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Methyl Aminolevulinate

Generic name: Methyl Aminolevulinate (METH il a mee noe LEV ue lin ate)
Drug class: Topical photochemotherapeutics

Medically reviewed by Last updated on Sep 23, 2020.

Uses of Methyl Aminolevulinate:

What do I need to tell my doctor BEFORE I take Methyl Aminolevulinate?

  • If you have an allergy to methyl aminolevulinate or any other part of methyl aminolevulinate.
  • If you are allergic to methyl aminolevulinate; any part of methyl aminolevulinate; or any other drugs, foods, or substances. Tell your doctor about the allergy and what signs you had.
  • If you are allergic to almond oil, peanuts, or porphyrins.
  • If your skin is sensitive to light.
  • If you have porphyria.
  • If you are taking any drugs that may make your skin more sensitive to light. There are many drugs that can do this. Ask your doctor or pharmacist if you are not sure.
  • If you are breast-feeding. Do not breast-feed for at least 48 hours after getting methyl aminolevulinate.
  • If the patient is a child. Do not give methyl aminolevulinate to a child.

This is not a list of all drugs or health problems that interact with methyl aminolevulinate.

Tell your doctor and pharmacist about all of your drugs (prescription or OTC, natural products, vitamins) and health problems. You must check to make sure that it is safe for you to take methyl aminolevulinate with all of your drugs and health problems. Do not start, stop, or change the dose of any drug without checking with your doctor.

What are some things I need to know or do while I take Methyl Aminolevulinate?

  • Tell all of your health care providers that you take methyl aminolevulinate. This includes your doctors, nurses, pharmacists, and dentists.
  • The treated area may be more sensitive to light. Light may cause a burning or stinging feeling. Protect the treated area and skin around it from sun, sunlamps, bright indoor lights, and tanning beds after methyl aminolevulinate is put on and for as long as you have been told by your doctor. Wear the proper covering like a wide-brimmed hat, long sleeve shirt, or gloves to protect the treated skin from light. Sunscreens will not help.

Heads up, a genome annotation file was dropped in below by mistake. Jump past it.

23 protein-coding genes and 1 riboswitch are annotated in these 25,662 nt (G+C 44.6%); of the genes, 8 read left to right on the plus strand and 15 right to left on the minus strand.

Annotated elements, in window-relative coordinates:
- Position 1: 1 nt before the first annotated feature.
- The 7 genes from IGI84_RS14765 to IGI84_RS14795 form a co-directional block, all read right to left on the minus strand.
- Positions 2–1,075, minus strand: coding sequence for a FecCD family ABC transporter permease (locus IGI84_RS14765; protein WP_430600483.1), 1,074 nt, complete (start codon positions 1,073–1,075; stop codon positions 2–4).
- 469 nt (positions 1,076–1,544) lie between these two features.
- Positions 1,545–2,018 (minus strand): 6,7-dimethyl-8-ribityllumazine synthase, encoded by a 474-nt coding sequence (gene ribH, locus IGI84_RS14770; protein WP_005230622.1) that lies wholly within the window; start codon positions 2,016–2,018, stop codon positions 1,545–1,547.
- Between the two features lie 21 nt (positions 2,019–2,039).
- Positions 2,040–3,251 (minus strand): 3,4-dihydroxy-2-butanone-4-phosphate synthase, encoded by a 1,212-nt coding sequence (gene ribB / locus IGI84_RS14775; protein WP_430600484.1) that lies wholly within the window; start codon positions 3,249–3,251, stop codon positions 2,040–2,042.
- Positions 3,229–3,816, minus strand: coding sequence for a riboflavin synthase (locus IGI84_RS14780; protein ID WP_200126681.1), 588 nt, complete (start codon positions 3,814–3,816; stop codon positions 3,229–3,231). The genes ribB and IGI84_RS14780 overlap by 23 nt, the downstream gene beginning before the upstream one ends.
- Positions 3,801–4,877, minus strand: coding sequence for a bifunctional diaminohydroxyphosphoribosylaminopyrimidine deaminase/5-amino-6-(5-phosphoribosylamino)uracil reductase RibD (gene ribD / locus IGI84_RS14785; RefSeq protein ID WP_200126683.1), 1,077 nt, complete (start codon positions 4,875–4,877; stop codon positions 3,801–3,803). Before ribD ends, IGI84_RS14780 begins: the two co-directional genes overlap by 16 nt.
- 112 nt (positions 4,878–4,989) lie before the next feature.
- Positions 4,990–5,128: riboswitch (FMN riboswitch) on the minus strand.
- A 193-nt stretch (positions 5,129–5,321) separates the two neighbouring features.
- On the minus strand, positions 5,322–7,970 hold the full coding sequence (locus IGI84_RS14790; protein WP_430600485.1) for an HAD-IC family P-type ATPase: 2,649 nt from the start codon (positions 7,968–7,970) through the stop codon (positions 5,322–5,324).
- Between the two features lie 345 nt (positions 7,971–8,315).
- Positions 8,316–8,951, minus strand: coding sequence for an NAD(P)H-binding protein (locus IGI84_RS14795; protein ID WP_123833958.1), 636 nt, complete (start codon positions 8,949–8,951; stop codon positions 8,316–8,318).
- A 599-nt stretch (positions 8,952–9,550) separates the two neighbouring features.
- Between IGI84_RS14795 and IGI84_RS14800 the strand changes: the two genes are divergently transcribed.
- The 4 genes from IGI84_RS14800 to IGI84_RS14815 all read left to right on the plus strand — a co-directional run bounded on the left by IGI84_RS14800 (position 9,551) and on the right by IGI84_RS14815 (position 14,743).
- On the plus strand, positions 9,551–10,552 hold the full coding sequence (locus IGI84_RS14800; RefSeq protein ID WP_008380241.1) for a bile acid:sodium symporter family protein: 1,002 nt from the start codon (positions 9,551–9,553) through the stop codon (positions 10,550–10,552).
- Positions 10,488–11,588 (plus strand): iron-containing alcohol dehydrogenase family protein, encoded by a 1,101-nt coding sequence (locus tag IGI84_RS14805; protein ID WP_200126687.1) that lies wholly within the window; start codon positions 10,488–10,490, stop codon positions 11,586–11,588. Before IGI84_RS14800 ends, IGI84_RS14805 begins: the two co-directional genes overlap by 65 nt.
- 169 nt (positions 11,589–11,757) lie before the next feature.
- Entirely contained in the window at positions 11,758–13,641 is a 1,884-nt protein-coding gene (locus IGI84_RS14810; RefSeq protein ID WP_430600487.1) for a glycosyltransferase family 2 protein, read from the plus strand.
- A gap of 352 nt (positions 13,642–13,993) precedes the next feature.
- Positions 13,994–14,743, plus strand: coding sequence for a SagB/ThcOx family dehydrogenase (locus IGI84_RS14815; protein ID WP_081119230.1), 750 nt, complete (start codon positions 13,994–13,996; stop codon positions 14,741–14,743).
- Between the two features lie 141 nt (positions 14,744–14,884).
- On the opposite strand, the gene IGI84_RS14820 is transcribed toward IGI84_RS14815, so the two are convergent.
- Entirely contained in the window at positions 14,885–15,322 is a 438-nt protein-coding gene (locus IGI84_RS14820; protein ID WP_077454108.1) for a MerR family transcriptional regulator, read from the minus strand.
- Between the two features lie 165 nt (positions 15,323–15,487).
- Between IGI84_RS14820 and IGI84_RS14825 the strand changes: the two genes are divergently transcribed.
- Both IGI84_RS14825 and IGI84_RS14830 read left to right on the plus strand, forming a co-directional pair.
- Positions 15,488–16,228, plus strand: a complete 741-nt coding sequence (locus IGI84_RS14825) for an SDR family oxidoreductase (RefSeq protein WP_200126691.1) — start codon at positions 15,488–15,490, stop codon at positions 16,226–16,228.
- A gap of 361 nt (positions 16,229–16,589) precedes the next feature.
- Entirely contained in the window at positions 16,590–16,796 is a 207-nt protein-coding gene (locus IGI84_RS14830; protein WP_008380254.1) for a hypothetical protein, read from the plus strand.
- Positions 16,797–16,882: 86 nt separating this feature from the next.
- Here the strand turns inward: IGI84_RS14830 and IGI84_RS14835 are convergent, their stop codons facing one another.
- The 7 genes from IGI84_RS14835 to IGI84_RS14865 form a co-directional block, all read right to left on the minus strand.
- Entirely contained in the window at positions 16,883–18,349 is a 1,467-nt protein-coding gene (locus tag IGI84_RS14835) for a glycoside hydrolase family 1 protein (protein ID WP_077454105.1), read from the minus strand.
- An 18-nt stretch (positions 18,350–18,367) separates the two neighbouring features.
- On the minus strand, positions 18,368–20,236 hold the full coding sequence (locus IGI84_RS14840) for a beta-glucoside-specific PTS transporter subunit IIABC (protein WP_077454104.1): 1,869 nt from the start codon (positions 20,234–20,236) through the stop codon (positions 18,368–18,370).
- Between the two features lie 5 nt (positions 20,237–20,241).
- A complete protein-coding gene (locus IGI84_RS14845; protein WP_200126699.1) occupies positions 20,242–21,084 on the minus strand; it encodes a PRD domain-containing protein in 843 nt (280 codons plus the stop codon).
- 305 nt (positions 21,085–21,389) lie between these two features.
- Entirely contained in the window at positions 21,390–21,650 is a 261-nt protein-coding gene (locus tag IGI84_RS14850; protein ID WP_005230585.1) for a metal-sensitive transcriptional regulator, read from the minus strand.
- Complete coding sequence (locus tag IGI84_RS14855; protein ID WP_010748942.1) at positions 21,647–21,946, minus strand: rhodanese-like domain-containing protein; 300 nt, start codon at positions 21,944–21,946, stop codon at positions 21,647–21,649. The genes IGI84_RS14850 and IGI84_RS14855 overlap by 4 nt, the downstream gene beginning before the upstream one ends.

• Do not use sunscreen or other drugs on affected part.
  • Protect from cold.
  • Talk with your doctor before you use other drugs or products on your skin.
  • This medicine may cause harm if swallowed. If methyl aminolevulinate is swallowed, call a doctor or poison control center right away.
  • Call your doctor right away if you have a skin reaction that bothers you or if the reaction makes it hard to keep putting methyl aminolevulinate on. Call your doctor right away if you have a skin reaction that causes problems with daily living.
  • Tell your doctor if you are pregnant or plan on getting pregnant. You will need to talk about the benefits and risks of using methyl aminolevulinate while you are pregnant.

How is this medicine (Methyl Aminolevulinate) best taken?

Use methyl aminolevulinate as ordered by your doctor. Read all information given to you. Follow all instructions closely.

  • This medicine is used with light therapy.
  • Your doctor or other healthcare provider will put on the skin.
  • Keep out of your mouth, nose, and eyes (may burn).
  • If you get methyl aminolevulinate in any of these areas, rinse well with water.
  • You will need to protect your eyes during the light therapy. Follow what your doctor has told you.